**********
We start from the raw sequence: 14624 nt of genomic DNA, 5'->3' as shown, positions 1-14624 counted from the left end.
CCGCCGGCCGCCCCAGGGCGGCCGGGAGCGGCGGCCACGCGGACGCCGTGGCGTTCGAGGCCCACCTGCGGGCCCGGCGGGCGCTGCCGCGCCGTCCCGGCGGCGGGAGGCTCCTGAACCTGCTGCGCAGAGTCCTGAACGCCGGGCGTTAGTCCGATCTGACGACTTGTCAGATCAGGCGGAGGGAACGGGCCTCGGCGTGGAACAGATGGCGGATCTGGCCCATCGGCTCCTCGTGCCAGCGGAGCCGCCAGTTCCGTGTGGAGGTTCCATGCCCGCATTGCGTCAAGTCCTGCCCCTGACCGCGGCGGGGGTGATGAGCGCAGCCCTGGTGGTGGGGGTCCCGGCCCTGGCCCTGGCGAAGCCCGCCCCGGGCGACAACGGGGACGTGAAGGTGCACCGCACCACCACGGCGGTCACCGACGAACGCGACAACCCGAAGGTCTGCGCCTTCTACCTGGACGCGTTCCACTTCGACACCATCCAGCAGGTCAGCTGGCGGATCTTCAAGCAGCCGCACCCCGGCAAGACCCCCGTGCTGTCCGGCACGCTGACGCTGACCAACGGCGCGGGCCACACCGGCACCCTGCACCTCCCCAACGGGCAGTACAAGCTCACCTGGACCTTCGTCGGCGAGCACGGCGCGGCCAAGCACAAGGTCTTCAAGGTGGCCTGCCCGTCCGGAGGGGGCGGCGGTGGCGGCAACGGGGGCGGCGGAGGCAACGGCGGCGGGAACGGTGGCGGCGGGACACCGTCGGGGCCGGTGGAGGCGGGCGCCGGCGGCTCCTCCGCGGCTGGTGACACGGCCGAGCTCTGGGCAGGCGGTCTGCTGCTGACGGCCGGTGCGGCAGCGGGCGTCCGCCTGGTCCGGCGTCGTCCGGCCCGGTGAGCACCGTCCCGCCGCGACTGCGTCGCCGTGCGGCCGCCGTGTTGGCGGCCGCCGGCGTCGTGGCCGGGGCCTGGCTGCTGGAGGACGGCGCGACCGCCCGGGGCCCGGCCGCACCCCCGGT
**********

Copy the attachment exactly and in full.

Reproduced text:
We start from the raw sequence: 14624 nt of genomic DNA, 5'->3' as shown, positions 1-14624 counted from the left end.
CCGCCGGCCGCCCCAGGGCGGCCGGGAGCGGCGGCCACGCGGACGCCGTGGCGTTCGAGGCCCACCTGCGGGCCCGGCGGGCGCTGCCGCGCCGTCCCGGCGGCGGGAGGCTCCTGAACCTGCTGCGCAGAGTCCTGAACGCCGGGCGTTAGTCCGATCTGACGACTTGTCAGATCAGGCGGAGGGAACGGGCCTCGGCGTGGAACAGATGGCGGATCTGGCCCATCGGCTCCTCGTGCCAGCGGAGCCGCCAGTTCCGTGTGGAGGTTCCATGCCCGCATTGCGTCAAGTCCTGCCCCTGACCGCGGCGGGGGTGATGAGCGCAGCCCTGGTGGTGGGGGTCCCGGCCCTGGCCCTGGCGAAGCCCGCCCCGGGCGACAACGGGGACGTGAAGGTGCACCGCACCACCACGGCGGTCACCGACGAACGCGACAACCCGAAGGTCTGCGCCTTCTACCTGGACGCGTTCCACTTCGACACCATCCAGCAGGTCAGCTGGCGGATCTTCAAGCAGCCGCACCCCGGCAAGACCCCCGTGCTGTCCGGCACGCTGACGCTGACCAACGGCGCGGGCCACACCGGCACCCTGCACCTCCCCAACGGGCAGTACAAGCTCACCTGGACCTTCGTCGGCGAGCACGGCGCGGCCAAGCACAAGGTCTTCAAGGTGGCCTGCCCGTCCGGAGGGGGCGGCGGTGGCGGCAACGGGGGCGGCGGAGGCAACGGCGGCGGGAACGGTGGCGGCGGGACACCGTCGGGGCCGGTGGAGGCGGGCGCCGGCGGCTCCTCCGCGGCTGGTGACACGGCCGAGCTCTGGGCAGGCGGTCTGCTGCTGACGGCCGGTGCGGCAGCGGGCGTCCGCCTGGTCCGGCGTCGTCCGGCCCGGTGAGCACCGTCCCGCCGCGACTGCGTCGCCGTGCGGCCGCCGTGTTGGCGGCCGCCGGCGTCGTGGCCGGGGCCTGGCTGCTGGAGGACGGCGCGACCGCCCGGGGCCCGGCCGCACCCCCGGT